...under the Patronage of St Gregory the Great
The largest of the neo-Gothic style churches built in England after the reformation and described as the ‘most splendid demonstration of the renaissance of Roman Catholicism in England’. The monastery is home to an order of Benedictine monks.
The community was founded in Douai, Flanders in 1605 where Saint John Roberts established a new community with other English monks who had entered various Spanish monasteries in the Spanish Benedictine Congregation.
After France took over the Flanders region and following the French Revolution, they were expelled from France and permitted to travel to England in 1795 setting up in Acton Burnell in Shropshire for nearly 20 years before finally settling in Downside in 1814.
The Monastery was completed in 1876 and the Abbey Church in 1925, being raised to the rank of a minor basilica in 1935 by Pope Pius XI.
The Monastery Buildings
The main monastery building is to the west of the church and comprises community rooms on the ground floor and the monks cells on the upper storeys. Although only two floors were built originally with the top two floors added later it offers a spacious living area for the monks set apart from the school but connected by the Petre Cloister.
The East wing has the most modern buildings and a library connect to it by a bridge which is over six floors and houses over 150,000 books. The wing itself comprises the monks refectory, the Bursary, the administrative offices as well as the guest wing. Below is the Weld Cloister, the last gothic construction at Downside.
The Abbey Church
Built in three stages under the direction of different architects it is pleasing to the eye despite the potential to have been a bit chaotic. The church tower dominates the surrounding countryside standing 55 metres tall and completed in 1938 it is the second highest in Somerset. It contains a single bell named Great Bede after Dom Bede Vaughan who came to Downside in 1903 from Beverley Minster.
The monastic Choir is where the monks come six times a day for Divine Office and Mass. There are wooden choir stalls where they sit in order of their entry into the monastery above which each stall has a canopy bearing a monastic or local saint. The lower canopies hold emblems of Christ’s Passion on one side and musical instruments on the other, with the stall ends carved with the symbols of the four evangelists, Mathew Mark, Luke and John.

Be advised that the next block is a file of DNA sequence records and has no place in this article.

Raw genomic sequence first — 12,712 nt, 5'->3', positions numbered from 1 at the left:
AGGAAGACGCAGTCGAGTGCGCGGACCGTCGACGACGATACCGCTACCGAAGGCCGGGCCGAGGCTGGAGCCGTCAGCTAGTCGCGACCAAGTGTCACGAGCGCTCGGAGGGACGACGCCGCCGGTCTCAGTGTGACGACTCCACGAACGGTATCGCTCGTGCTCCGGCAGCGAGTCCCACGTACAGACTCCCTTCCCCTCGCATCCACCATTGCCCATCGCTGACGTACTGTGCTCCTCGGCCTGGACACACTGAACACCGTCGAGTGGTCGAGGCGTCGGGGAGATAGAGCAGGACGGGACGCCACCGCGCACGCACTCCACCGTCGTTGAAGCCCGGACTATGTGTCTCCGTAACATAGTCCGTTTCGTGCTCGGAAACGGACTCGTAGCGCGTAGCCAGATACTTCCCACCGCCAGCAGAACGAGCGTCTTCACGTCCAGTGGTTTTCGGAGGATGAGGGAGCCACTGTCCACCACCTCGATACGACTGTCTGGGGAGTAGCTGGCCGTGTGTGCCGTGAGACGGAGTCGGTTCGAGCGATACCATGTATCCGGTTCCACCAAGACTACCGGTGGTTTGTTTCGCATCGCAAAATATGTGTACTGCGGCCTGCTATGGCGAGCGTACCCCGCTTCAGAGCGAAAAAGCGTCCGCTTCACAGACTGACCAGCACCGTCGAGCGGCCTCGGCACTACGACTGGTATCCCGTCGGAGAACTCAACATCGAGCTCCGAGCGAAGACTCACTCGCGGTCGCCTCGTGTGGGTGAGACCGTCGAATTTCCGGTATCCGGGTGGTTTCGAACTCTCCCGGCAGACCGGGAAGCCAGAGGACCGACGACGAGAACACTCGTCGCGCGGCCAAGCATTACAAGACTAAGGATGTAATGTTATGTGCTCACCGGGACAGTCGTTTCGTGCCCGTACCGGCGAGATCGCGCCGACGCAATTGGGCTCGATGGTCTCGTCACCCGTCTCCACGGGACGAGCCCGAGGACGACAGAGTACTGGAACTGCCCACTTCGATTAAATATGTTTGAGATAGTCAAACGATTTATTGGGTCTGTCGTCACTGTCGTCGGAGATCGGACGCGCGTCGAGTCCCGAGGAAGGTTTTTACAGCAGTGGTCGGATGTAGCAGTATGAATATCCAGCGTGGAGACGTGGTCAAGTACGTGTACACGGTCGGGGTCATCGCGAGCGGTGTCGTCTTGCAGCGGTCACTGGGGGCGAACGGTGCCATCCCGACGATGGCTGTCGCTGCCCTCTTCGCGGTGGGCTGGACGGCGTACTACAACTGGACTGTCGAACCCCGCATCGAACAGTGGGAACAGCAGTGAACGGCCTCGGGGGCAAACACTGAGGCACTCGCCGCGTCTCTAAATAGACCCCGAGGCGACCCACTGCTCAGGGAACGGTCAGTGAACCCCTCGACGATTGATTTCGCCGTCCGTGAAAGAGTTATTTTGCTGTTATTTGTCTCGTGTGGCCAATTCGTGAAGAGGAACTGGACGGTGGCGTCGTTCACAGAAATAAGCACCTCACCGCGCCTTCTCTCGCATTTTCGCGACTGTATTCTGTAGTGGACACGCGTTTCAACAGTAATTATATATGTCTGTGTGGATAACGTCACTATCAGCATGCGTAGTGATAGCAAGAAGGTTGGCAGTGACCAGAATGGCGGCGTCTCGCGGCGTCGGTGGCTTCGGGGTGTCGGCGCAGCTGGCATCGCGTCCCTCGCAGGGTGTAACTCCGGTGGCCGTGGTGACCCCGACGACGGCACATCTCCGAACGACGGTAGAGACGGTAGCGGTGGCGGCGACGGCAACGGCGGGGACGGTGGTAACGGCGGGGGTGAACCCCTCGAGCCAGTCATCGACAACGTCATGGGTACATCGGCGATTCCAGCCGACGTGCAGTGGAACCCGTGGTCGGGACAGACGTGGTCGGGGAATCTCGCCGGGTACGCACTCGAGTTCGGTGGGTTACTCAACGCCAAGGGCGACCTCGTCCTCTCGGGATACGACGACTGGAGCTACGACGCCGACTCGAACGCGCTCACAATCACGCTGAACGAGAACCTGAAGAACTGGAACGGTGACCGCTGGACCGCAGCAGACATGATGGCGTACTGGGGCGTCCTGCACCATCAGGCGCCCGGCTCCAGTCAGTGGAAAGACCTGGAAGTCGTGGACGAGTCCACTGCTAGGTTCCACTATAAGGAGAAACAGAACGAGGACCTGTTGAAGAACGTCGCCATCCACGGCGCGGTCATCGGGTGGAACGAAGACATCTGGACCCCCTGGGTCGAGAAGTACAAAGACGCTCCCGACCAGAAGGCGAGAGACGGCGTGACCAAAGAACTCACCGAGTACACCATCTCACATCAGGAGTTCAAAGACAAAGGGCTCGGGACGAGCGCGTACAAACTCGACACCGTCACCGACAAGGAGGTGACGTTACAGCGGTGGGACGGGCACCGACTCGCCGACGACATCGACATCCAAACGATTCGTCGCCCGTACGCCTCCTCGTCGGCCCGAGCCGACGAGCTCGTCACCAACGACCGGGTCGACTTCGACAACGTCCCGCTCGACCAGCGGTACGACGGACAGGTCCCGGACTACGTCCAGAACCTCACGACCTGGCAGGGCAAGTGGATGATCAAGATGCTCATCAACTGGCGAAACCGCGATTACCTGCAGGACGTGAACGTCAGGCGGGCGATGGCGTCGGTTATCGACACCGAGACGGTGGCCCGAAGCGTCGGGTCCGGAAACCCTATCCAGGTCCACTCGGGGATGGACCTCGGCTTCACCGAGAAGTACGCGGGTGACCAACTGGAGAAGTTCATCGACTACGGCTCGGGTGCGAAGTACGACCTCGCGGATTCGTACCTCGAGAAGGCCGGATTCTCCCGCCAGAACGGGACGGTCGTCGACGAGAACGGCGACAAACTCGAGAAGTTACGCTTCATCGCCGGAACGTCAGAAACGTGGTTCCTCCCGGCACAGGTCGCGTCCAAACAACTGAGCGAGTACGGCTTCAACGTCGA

The Lady Chapel
The chapel was completed before the Choir and opened in 1888. A later redesign put in a 15th century style larger altar with tester, roodscreen riddle posts and an alabaster-gilt reredos showing scenes from the life of Jesus and Mary. The altar front is specially woven French cloth in gold with black orphreys and the stained glass windows show Old Testament figures, scenes from the life of Mary, the four evangelists and the three Mary’s from the New Testament.
The most recent addition to the main structure of the church, designed by Giles Gilbert Scott and opened in 1925 as a memorial to the old boys of Downside school who lost their lives in the First World War whose names are recorded on tablets at the West end of the church.
The earliest part of the building to be completed, the Transept or Crossing of the church was opened in 1882. The eight main panels of the reredos in finely carved stone depict biblical events related to the eucharist from the Old and New Testaments. The main feature of the Transept is the shrine of St Oliver Plunkett, the Archbishop of Armagh and the last martyr under the penal laws following the Reformation.
Ambulatory and Side Chapels
The chapels on the North side of the Sanctuary and in the Ambulatory were each conceived independently of each other and have distinctive furnishing and decoration. The Saints of their dedication each have a connection to Downside either with families of their donors or with monastic or local traditions. There are also a number of notable tombs including Cardinal Gasquet, who was Prior of Downside before becoming a Cardinal.
There is accommodation available at the Monastery Guest House and Bainesbury House for those looking for a retreat for silent prayer and worship and the St Bede Centre provides a tranquil setting for conferences, study days and exhibitions.
For further details on availability and visiting please contact the Abbey directly:
Tel: 01761 235161
Other attractions in the area:
Wookey Hole Caves
Last Updated: 28 Apr 2015